No it is not April Fools Day, and yet The Guardian has surpassed itself with its latest attack on ordinary British families: by claiming diners are “chauvinistic” and “smug” for eating Brown Sauce. The bizarre claim came from Tony Naylor, a freelance journalist and DJ at Club Suicide in Manchester.
Mr Naylor spends his article getting very upset at people who eat the condiment, which was previously thought to be harmless. He got excited because research published by the marketing intelligence agency Mintel suggested sales of Brown Sauce has declined by 19 percent. Although he does concede that it is still popular, with 13m kg of the product being consumed in Britain every year.
In the article we are told: “Brown sauce reads, tastes and smells like the idle creation of some Phileas Fogg-type, just back and hugely, over-excited about his adventures in the British empire.” He also claims that, “it is not so much a recipe as chauvinistic flag-waving, a smug, muscle-flexing case of: ‘Look at the size of our spice cupboard.’”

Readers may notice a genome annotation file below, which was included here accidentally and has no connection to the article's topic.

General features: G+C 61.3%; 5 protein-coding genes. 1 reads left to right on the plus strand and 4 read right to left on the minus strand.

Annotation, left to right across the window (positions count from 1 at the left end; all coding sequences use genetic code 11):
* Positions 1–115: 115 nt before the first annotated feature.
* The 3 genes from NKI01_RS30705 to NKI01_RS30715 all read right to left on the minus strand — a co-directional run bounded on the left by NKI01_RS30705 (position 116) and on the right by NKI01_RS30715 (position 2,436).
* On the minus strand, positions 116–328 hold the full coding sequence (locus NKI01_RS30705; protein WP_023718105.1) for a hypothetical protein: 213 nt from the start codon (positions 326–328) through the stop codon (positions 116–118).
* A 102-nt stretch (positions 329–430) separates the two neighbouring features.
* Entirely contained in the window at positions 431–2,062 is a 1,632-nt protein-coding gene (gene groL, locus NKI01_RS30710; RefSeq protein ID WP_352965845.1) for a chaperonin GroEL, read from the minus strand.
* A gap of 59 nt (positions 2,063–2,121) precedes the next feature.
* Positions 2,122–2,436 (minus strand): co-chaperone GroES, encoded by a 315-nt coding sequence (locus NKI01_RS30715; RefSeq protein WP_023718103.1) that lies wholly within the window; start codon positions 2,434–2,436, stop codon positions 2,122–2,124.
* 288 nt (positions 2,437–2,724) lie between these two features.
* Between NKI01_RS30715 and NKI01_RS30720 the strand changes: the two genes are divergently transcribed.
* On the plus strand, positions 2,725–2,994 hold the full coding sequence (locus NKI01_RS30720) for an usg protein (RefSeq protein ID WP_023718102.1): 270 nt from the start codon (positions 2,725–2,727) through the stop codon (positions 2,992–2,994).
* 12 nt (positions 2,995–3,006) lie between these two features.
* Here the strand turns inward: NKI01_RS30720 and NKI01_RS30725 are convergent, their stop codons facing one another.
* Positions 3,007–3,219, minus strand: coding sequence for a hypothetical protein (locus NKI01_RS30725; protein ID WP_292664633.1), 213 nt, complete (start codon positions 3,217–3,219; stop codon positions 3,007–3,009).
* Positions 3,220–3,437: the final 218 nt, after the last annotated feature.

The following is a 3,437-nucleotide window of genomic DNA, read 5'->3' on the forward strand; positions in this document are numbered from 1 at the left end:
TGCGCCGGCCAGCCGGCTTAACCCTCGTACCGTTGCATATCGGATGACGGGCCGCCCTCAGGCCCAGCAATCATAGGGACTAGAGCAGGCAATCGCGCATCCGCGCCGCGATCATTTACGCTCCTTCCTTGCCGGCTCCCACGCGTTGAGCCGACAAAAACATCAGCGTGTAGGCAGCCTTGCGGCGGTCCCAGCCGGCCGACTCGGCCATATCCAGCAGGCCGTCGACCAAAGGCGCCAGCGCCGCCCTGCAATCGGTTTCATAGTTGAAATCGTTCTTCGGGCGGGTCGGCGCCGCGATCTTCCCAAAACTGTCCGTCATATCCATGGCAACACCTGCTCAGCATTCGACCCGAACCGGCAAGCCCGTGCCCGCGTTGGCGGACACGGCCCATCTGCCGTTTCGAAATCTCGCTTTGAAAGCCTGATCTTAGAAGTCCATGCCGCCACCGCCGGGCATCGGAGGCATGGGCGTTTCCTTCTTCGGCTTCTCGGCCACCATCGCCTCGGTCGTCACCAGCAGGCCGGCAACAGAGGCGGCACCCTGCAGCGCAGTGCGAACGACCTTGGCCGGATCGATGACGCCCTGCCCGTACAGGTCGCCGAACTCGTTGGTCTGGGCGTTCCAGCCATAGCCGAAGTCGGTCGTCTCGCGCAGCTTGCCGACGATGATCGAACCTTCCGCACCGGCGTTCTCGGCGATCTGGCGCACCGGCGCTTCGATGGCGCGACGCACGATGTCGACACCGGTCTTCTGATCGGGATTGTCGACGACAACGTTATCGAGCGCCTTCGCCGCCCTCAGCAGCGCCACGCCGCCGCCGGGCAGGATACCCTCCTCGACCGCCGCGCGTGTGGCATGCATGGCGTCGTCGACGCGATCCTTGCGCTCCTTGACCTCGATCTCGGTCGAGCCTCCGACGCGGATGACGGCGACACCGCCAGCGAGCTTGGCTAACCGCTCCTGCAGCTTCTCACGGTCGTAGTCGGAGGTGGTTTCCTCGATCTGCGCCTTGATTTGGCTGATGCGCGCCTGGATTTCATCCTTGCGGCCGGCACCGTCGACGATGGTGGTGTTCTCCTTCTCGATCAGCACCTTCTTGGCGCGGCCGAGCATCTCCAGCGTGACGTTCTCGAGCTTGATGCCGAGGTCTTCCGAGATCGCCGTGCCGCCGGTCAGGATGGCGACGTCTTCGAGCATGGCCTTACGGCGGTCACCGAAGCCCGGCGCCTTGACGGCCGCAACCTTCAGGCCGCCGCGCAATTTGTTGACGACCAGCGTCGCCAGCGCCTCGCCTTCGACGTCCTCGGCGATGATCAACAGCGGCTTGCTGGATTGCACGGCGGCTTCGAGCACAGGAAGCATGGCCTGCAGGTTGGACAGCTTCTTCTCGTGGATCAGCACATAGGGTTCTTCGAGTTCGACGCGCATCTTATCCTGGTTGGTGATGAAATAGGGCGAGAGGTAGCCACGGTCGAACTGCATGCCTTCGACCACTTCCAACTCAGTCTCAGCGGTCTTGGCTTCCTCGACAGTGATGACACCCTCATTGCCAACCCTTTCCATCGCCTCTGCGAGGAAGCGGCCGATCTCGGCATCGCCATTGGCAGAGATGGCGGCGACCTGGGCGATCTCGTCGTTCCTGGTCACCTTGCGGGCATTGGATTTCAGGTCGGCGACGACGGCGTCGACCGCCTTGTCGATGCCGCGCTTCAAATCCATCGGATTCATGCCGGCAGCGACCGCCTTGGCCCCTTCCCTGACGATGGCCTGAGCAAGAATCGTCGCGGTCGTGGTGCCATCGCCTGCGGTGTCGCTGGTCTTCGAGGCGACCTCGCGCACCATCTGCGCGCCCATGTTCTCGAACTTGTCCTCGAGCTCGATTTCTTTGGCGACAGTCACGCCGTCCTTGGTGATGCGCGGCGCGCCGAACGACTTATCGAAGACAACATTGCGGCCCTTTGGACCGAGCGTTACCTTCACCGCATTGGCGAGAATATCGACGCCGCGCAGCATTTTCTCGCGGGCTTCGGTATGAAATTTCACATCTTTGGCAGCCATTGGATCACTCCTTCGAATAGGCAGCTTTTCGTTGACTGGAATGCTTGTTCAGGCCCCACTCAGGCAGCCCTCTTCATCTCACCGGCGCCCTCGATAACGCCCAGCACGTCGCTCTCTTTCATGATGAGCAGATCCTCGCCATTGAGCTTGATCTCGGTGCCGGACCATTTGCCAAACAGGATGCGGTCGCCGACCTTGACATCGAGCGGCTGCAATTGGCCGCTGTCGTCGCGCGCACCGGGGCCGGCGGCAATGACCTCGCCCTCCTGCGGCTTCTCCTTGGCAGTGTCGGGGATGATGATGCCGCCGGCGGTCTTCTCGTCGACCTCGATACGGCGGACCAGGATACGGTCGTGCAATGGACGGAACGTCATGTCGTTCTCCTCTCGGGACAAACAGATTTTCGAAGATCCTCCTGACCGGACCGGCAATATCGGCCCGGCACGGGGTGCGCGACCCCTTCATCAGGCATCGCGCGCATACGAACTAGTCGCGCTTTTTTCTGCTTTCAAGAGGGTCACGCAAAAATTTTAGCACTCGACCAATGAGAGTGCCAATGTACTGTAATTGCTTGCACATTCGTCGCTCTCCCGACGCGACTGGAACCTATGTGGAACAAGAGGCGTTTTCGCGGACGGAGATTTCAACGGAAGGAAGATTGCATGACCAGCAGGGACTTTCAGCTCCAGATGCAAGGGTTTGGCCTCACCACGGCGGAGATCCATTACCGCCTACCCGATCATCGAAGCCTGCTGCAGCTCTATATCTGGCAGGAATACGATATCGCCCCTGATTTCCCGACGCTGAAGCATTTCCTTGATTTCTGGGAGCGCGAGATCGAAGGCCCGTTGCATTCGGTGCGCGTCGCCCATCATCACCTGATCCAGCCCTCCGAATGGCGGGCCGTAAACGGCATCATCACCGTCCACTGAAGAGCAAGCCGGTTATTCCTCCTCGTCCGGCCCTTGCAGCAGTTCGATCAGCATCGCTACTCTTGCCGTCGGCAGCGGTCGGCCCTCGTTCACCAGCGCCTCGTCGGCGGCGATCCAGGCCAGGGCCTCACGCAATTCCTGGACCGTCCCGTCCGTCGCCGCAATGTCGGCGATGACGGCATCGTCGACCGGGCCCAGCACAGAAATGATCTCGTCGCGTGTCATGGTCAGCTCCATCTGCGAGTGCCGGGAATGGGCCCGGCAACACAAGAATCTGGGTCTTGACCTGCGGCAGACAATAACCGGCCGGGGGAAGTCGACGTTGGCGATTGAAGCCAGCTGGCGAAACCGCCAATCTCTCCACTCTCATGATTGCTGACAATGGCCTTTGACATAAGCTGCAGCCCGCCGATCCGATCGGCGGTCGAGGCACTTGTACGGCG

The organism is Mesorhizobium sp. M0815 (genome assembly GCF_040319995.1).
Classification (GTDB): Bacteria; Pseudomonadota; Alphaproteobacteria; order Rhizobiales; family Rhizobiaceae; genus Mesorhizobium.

Brown sauce was invented in the 1800s and is considered a cornerstone of a traditional full English breakfast. In fact it is so traditional that the most famous brand ‘HP’ is named after the Houses of Parliament and features a picture of them on the label.
But Naylor sees it as a relic of the British Empire and believes it should be consigned to the dustbin of history. In the article he said: “Just as in the age of empire we ignored or abused indigenous peoples, so too their ingredients. In brown sauce, they were used to produce an unholy trinity of brutal sweetness, acrid spiciness and vile vinegary twang – one peculiarly British in its lack of culinary sophistication.”
He is also highly critical of the origin of the product, which is a Nottingham grocers shop. Perhaps the explanation for this is his own pretentions of grandeur, on his Guardian profile he states his interest in “molecular gastronomy”. For those unfamiliar with this, Wikipedia has a definition: “Molecular gastronomy is a subdiscipline of food science that seeks to investigate the physical and chemical transformations of ingredients that occur in cooking.”
Naylor proudly says he lives in Northern England, whether he grew up there is not mentioned. Such anti-British food snobbery is rarely tolerated in the towns of Lancashire, and as a Northerner myself I know his “molecular gastronomy” wouldn’t have lasted five minutes ’round our way.